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In blueberry country, two farms hand the rake to the next generation

by Rebecca Goldfine

Photographs by Sean Alonzo Harris

Blueberry season brings traffic to the remote barrens of Down East Washington County, and to Helen’s Restaurant, a Machias mainstay since 1950. At Helen’s, guests line up at the counter for the signature whipped cream-topped pie filled with a quart-and-a-half of fresh, uncooked berries. The berries in their nationally-famous pie are all tended to sweet plumpness from nearby Welch Farm’s foggy perch in Roque Bluffs. “Out by the ocean, the berries taste better,” Helen’s owner Julie Barker says of the hand-raked product Welch Farm delivers daily to the restaurant, in season. “They are always free of sticks and leaves, and never soggy.”

Washington County farms like Welch and nearby Moon Hill Farm constitute an otherwise mom-and- pop backbone of Maine’s 500-plus blueberry farms, working to transfer their enterprises to the next generation in an era of consolidation and depressed blueberry contract prices. Father-daughter duo Lisa and Wayne Hanscom run Welch Farm with help from relatives, including Wayne’s ex-mother-in-law. Their family has held the farm since 1912, when Wayne’s grandfather, Frank Welch, bought 1,000 acres. Frank initially raised livestock and grew grains. By the late 1920s, he had turned primarily to blueberries, once undervalued as commonplace like lobster, marketing his crop as “fog-nourished Bluff Point berries.”

Diversification has been critical to saving the farm. The Hanscoms are eagerly introducing agritourism and selling more “fresh pack” berries direct from their farm stand. Lisa and Wayne’s bond translates to a well-balanced business. When Lisa first suggested building tourist cabins on their land, Wayne was skeptical. When she proposed offering farm tours, he asked, “Why? Who would come?” But when a tour bus pulls in today, visitors enthusiastically pour out. And there is a further commercial side—after giving a farm tour, Lisa offers her berries and unbranded homemade jams for sale.

Welch Farm’s fresh-pack yield is still small— constituting just 12,000 of the farm’s total yield of 98,000 pounds in 2015—and Wayne plans to expand it. Instead of selling all their machine-harvested berries to frozen processors for only 38 cents a pound, Welch sets aside two to three acres to “spot rake” and sell directly for $5 a quart (1.5 pounds).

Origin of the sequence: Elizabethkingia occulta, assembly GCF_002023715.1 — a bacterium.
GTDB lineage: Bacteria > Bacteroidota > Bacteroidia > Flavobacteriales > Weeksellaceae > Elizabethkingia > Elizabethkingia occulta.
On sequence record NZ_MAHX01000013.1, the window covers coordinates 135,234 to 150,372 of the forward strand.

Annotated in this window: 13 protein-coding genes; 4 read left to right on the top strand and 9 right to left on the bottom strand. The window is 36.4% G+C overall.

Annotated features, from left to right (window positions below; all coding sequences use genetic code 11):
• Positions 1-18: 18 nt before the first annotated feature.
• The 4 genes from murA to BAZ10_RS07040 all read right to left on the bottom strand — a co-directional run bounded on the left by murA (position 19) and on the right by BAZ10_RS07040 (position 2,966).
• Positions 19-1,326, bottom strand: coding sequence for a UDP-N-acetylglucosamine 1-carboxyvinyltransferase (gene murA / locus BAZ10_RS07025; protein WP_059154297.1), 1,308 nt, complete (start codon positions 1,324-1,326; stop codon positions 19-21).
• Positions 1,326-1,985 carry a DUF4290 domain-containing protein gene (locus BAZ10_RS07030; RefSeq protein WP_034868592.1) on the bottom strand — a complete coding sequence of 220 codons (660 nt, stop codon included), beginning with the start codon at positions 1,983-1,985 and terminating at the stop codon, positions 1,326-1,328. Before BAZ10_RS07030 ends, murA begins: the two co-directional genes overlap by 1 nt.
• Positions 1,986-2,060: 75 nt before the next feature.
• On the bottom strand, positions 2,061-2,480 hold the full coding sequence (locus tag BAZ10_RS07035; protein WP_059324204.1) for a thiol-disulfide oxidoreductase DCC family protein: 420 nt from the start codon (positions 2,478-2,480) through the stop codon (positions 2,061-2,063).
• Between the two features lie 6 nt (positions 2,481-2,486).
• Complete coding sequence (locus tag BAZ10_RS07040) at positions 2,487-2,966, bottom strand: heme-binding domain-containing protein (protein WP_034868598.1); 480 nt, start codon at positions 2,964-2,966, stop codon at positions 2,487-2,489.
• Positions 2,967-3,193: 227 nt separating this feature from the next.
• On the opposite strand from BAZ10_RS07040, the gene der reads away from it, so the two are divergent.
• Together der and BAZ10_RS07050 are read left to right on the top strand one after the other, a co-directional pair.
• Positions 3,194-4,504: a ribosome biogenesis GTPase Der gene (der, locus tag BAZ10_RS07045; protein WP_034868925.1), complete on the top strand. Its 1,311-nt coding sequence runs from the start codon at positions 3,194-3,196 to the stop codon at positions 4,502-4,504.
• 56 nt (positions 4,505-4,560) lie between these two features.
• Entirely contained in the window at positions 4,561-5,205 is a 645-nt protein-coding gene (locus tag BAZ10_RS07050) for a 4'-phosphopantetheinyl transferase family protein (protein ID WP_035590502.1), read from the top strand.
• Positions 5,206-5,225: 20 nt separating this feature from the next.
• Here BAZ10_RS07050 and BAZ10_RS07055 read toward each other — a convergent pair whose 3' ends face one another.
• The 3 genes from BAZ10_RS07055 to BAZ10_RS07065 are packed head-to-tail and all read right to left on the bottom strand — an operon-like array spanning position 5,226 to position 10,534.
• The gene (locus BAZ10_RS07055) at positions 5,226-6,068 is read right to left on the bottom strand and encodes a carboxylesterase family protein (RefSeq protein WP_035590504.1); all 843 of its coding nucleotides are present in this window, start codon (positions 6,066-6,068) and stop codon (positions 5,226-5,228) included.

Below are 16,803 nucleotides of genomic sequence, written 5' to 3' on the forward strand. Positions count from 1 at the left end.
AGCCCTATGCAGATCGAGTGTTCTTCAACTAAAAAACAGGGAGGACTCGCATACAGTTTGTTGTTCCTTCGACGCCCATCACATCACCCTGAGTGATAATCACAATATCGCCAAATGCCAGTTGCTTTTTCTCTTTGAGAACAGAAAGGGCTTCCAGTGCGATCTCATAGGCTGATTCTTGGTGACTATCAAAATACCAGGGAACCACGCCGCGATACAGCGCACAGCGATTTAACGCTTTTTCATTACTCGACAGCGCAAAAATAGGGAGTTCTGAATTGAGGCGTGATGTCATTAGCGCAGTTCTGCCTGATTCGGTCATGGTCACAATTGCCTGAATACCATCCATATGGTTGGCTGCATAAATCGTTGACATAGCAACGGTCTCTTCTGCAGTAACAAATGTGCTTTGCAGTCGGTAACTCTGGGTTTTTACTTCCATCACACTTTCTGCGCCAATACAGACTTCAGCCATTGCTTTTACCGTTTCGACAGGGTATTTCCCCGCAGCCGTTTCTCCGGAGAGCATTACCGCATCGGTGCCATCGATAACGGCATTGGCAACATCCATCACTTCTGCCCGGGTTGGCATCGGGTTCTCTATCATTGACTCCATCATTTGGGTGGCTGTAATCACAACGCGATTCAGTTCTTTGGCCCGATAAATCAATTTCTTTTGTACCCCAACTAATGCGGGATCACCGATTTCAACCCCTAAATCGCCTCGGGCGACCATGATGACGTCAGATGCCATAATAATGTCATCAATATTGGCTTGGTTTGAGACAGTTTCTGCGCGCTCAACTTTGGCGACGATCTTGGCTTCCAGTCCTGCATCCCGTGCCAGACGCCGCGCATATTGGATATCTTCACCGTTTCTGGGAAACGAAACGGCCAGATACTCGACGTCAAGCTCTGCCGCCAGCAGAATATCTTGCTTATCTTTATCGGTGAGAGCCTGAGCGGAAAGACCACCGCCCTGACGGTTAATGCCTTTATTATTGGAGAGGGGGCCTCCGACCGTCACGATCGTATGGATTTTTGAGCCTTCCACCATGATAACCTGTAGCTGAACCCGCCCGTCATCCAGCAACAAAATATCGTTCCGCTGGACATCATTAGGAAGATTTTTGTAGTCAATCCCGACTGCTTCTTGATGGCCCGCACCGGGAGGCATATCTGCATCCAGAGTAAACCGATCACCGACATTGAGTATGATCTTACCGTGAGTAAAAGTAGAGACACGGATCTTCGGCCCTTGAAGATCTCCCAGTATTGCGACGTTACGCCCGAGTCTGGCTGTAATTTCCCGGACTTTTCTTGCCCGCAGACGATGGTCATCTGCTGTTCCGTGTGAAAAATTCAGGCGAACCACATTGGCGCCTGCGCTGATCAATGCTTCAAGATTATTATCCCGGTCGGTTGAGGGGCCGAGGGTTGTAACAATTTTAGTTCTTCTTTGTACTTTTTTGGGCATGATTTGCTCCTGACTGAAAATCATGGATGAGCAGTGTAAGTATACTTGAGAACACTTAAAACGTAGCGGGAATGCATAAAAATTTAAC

Due to financially-necessary waterfront land sales, Welch Farm has been whittled down to 340 acres. “I don’t want our farm to get any smaller,” Lisa stresses.

Lisa has always been Wayne’s obvious heir-apparent. Young Wayne was the same way when he trailed his grandfather Frank Welch around the farm making it clear Frank could pass it down with confidence. About a decade ago, Lisa started helping Wayne run the farm full-time. She hopes their efforts will allow her to pass on a durable farm to her daughter, Alexandra.


Twenty-five miles further Down East, the Beal family is sorting the certified organic wild blueberries they’ve raked since 1991 on Moon Hill Farm in Whiting. Only about 12% of Maine’s “wild” blueberries are organic, but “there’s a lot of potential” to grow this hot market through fresh sales, says University of Maine blueberry expert David Yarborough.

Tim Beal also has deep roots in Washington County where his family goes back four generations. Tim started raking blueberries when he was eight; his father, a Bangor Daily News bureau chief, took the month of August off each year when he put the family to work on his ‘vacation’ project. The Beals all worked for Wyman’s alongside a crew from Nova Scotia’s Mi’kmaq people. As they all toiled on the fruit, Tim’s dad assiduously reported on the blueberry business beat. In the early 1980s, he broke stories on the first mechanical pickers, as well as the wild blueberry industry’s transition from organic practices to its widespread embrace of pesticides to control the dreaded maggot fly.

Tim’s California-born wife, Lydia, met her husband at the University of Maine at Machias. As a young couple, they chose to homestead in Washington County. “We wanted land, and we wanted blueberry land,” Lydia said. “We wanted to be somewhat remote, to have space and the freedom to develop what we wanted to develop.” Their 260-acre farm is at the end of a dirt road; just at the moment you think that you must have overshot the place, a driveway curls up past the Beals’ 10 acres of blueberries to reach their barn and home.